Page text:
The construction sector is highly reliant on painting and demolition contractors, brick and structural clay products, as well as paints and off-highway trucks. Upcoming revisions to the CAA are projected to inflate the prices of brick and structural clay products and medium- and heavy-duty vehicles. Meanwhile, changes to the TSCA will increase the cost of manufacturing paint and call for additional training for painting and demolition contractors.
In 2015, revisions to the CAA will strengthen the emission standards imposed on brick and structural clay product manufacturers. These revisions will require brick and structural clay product manufacturers to take additional measures, such as replacing their kiln and dust control equipment more frequently and using cleaner fuels, such as natural gas, to reduce their emissions of harmful byproducts. In turn, these standards are expected to inflate the costs of brick and structural clay manufacturers, which IBISWorld projects will contribute to an annualized rise of 3.4 percent in masonry and stonework services during the next 3 years. Under the CAA, the EPA is also expected to set stricter emissions standards for medium- and heavy-duty vehicles, which will force manufacturers of these vehicles to invest heavily in research and development. IBISWorld expects these investments will help ignite a rise in off-highway truck prices at an annualized rate of 9 percent through 2017.
Upcoming revisions to the TSCA are also projected to inflate costs within the construction sector. These revisions include lowering the limit for the tolerable amount of lead used in manufactured or imported paints, imposing stricter scrutiny regarding the disposal of polychlorinated biphenyls, asbestos, radon, and lead-based paint, and instituting more stringent training and certification requirements for workers that remodel, repair, or paint child-occupied buildings. Consequently, operational costs within the paint and coatings manufacturing market are expected to rise.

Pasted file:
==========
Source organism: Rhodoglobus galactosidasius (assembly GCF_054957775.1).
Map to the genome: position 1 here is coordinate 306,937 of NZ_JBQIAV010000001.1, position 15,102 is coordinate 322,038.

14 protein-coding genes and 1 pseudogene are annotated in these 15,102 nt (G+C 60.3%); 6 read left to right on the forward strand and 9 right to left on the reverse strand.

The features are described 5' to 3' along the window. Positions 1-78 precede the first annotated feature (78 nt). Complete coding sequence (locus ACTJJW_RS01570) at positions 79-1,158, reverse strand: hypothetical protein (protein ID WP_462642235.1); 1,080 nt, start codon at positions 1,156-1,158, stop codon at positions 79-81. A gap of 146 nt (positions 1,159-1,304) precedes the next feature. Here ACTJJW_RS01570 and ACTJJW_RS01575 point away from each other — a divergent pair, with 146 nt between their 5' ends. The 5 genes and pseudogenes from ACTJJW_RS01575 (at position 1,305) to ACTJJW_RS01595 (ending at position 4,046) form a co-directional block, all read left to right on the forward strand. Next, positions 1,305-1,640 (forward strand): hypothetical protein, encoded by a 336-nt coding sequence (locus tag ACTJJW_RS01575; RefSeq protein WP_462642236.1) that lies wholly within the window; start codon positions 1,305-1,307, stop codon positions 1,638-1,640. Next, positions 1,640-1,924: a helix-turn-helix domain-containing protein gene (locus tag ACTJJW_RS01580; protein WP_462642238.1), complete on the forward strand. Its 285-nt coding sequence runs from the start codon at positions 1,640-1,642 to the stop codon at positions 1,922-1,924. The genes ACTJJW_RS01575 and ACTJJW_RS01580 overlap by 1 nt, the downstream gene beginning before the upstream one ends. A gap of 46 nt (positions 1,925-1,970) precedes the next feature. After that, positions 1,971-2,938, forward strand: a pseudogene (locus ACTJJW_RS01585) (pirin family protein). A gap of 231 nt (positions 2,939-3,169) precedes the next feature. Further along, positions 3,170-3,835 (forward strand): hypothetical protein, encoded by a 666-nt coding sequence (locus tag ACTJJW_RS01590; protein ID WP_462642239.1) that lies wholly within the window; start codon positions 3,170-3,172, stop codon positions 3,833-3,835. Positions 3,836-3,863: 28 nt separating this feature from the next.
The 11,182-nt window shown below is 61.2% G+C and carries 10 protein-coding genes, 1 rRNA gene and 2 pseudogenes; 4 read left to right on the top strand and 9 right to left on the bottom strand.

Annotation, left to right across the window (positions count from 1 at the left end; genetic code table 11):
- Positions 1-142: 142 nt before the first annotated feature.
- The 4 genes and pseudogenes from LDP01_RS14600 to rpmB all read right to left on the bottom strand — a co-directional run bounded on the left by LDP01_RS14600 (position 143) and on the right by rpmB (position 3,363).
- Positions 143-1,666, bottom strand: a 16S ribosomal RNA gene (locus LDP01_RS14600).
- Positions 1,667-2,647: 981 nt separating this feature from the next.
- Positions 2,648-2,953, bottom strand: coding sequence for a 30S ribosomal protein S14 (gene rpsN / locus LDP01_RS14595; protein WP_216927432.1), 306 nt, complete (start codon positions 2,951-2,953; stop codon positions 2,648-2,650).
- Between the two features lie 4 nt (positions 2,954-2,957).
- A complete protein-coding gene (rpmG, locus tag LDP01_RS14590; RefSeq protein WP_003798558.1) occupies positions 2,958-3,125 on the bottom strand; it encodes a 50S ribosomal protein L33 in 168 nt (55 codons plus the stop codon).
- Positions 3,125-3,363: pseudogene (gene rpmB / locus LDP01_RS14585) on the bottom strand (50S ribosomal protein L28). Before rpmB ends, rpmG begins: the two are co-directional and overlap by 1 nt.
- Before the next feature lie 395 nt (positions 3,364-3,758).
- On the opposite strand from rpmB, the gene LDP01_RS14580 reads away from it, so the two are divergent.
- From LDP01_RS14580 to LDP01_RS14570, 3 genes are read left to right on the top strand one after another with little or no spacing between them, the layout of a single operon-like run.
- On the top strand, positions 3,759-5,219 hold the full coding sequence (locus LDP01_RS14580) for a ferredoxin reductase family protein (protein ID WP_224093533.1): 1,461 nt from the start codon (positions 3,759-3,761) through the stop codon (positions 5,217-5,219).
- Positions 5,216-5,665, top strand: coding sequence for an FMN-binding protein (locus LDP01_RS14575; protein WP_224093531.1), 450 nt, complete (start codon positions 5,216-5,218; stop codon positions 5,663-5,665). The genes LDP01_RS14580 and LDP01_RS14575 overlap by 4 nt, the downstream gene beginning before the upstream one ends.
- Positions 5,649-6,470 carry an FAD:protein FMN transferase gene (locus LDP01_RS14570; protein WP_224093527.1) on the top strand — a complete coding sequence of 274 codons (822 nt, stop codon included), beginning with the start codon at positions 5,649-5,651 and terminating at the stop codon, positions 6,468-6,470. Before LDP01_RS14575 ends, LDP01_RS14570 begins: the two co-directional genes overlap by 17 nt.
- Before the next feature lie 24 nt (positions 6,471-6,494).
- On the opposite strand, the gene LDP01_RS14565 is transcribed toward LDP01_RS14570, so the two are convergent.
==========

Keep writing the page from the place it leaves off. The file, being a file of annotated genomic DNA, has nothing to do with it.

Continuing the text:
Regulatory change will also impact the mining sector in 2015. Many of the same revisions forecast to affect the price of medium- and heavy-duty vehicles used in the construction sector will also elevate the prices of vehicles used in mining. Meanwhile, under the CWA, the EPA is expected to extend its influence over the issuance of permits, thereby making it more difficult for mining companies to mine in U.S. waters and wetlands.
In light of these upcoming revisions, IBISWorld anticipates that operational costs will rise throughout the mining sector and mining activity will slow, thereby reducing the supply of mined resources, adding upward pressure to the price.
IMPENDING REGULATORY CHANGE
Businesses heavily reliant on goods and services from the energy, construction, and mining sectors are advised to take the time to evaluate their vendors’ supply chains and use long-term contracts to lock in current prices. Moreover, these businesses are advised to devote additional time to ensuring their vendors comply with new regulatory standards and consider enlisting legal counsel to assist in these assessments. Although these precautions will make procurement more expensive, they will protect the buyer from costly EPA-sanctioned penalties and public lawsuits down the road. ■
About The Author
Daniel Krohn is a business research analyst with IBISWorld, one of the world’s leading publishers of business intelligence, specializing in Industry research and Procurement research. For more, visit www.ibisworld.com.
Modern Contractor Solutions, January 2015